Clearing Out The Clutter

clearing out the clutter

In today's audio postcard I'm talking about clearing out clutter - mental clutter, that is

Once you've had a chance to listen, here's a question for you.

What's one area in your life where you can clear some mental clutter?

Leave a comment and let me know!

Postcard Summary

Today I want to talk to you about clearing out the clutter - mental clutter.

We carry around so much mental clutter on a day-to-day, moment-to-moment basis. All of the stuff that you're holding in your brain all day long. And it's truly exhausting.

Lately, I've been feeling scattered and disorganized. And as I think about the coming new year, and changes I want to make in my life, I can’t help but notice the stress all this mental clutter creates.  

The multitasking myth

There's a myth that multitasking is actually a thing that we can do. Have you ever caught yourself saying, “I’m a great multitasker!” and felt a swell of pride. Or felt a pang of jealousy when a friend told you about her kickass multitasking skills?

So many of us think we’re fantastic multitaskers. But the dirty little secret is that multitasking doesn't actually work unless you’re talking about automatic habits. Like walking and chewing gum at the same time.

Studies show that the human mind can only truly multitask when it comes to highly automatic behaviors like walking. For activities that require conscious attention, there is really no such thing as multitasking, only task-switching - the process of flicking the mind back and forth between different demands. It can feel as though we’re super-efficiently doing two or more things at once. But in fact we’re just doing one thing, then another, then back again, with significantly less skill and accuracy than if we had simply focused on one job at a time.
— Christian Jarrett*

browser tabs

Anyone else end up with eleventy bajillion tabs open in their browser? (it can't be just me!)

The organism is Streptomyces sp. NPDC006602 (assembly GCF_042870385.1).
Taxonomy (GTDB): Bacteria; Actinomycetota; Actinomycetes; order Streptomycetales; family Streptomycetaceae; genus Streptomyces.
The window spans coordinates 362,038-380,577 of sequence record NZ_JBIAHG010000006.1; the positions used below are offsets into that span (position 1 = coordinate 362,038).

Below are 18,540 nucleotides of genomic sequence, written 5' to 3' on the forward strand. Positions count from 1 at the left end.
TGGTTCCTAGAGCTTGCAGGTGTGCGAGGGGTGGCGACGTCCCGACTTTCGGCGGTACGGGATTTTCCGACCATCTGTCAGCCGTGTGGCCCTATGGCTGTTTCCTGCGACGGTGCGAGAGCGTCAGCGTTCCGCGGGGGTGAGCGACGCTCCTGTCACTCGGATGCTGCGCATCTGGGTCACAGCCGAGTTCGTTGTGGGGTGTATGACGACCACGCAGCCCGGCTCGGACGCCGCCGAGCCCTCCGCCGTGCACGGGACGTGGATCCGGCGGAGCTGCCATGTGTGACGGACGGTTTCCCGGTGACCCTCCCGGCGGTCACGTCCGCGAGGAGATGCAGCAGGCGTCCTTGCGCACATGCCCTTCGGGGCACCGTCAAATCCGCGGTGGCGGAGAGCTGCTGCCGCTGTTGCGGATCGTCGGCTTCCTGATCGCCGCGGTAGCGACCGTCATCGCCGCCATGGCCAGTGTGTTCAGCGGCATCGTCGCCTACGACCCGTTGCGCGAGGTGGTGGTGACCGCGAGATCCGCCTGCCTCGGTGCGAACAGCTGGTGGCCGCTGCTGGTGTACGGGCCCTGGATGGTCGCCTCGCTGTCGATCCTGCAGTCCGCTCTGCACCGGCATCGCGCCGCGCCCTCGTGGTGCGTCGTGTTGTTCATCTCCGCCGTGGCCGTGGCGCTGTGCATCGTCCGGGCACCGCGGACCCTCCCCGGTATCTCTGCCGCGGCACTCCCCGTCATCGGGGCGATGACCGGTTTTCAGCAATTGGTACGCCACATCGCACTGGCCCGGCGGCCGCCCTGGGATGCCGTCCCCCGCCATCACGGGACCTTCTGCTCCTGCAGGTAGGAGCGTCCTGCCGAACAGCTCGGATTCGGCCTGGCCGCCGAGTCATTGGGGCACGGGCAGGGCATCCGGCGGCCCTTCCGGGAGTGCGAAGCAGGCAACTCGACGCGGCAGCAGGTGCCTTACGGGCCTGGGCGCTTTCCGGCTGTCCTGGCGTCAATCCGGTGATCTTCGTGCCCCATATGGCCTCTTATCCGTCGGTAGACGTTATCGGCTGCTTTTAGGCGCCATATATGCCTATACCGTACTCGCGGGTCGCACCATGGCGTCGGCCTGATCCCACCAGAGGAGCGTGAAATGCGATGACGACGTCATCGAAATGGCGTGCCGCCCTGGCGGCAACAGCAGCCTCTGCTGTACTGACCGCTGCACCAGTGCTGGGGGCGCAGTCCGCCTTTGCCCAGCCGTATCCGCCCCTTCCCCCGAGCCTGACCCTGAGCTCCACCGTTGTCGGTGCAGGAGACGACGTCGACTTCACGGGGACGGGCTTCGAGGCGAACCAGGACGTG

But you can only give your attention to one thing at a time, right? So you can’t possibly look at all those tabs at once.

And you end up hopping and floating around, never really fully focusing on any one thing.

It’s exhausting!

to-do lists

To-do lists are amazing. They keep you organized and help you get things done. But they also have a way of getting out of control.

They get long and unwieldy. As you try to capture All. The. Things. that you need to, want to, nay, must, get done.

I realized the other day, that I had a to-do list that had been sitting next to my computer for at least 2 weeks. And I hadn't done one thing on the list. Not one!

So I took a look and realized that none of the things on this precious to-do list of mine were at all essential.

I picked it up. Crumpled it into a ball. And threw it in the trash.

Aaaaah, sweet relief!

No more to-do list to staring me down and taking up unnecessary space in my brain.


Oh those pesky notifications! (You know they’re designed to keep you seeking more and more, right?)

Facebook, Instagram, Twitter - social notifications galore. Not to mention email notifications.

All the pings and dings that pop up throughout your day, tearing your attention away from the important shit you're desperately trying to get done.

Fear of Missing out

There is so much stuff coming into your inbox every day. Inbox overwhelm is real!

The same goes for all the fun and interesting groups you’re in over on Facebook.

You want to “keep up with what’s going on in the world”. You don’t want to miss out on all the awesomeness. Right?

But when you’re inbox is so full that it makes you dizzy, it’s impossible to keep up.

And when your Facebook feed is overflowing with posts from all those super cool groups, there is no end in sight to all the scrolling.

So you’re missing stuff anyway. And you know what? It’s totally fine!

You’ll be OK. I promise!

It’s time to unsubscribe.


Single-task (aka, do one thing at a time).

Tear up those lists.

Silence all the pings and dings!



*As written in Manage Your Day-To-Day: Build Your Routine, Find Your Focus & Sharpen Your Creative Mind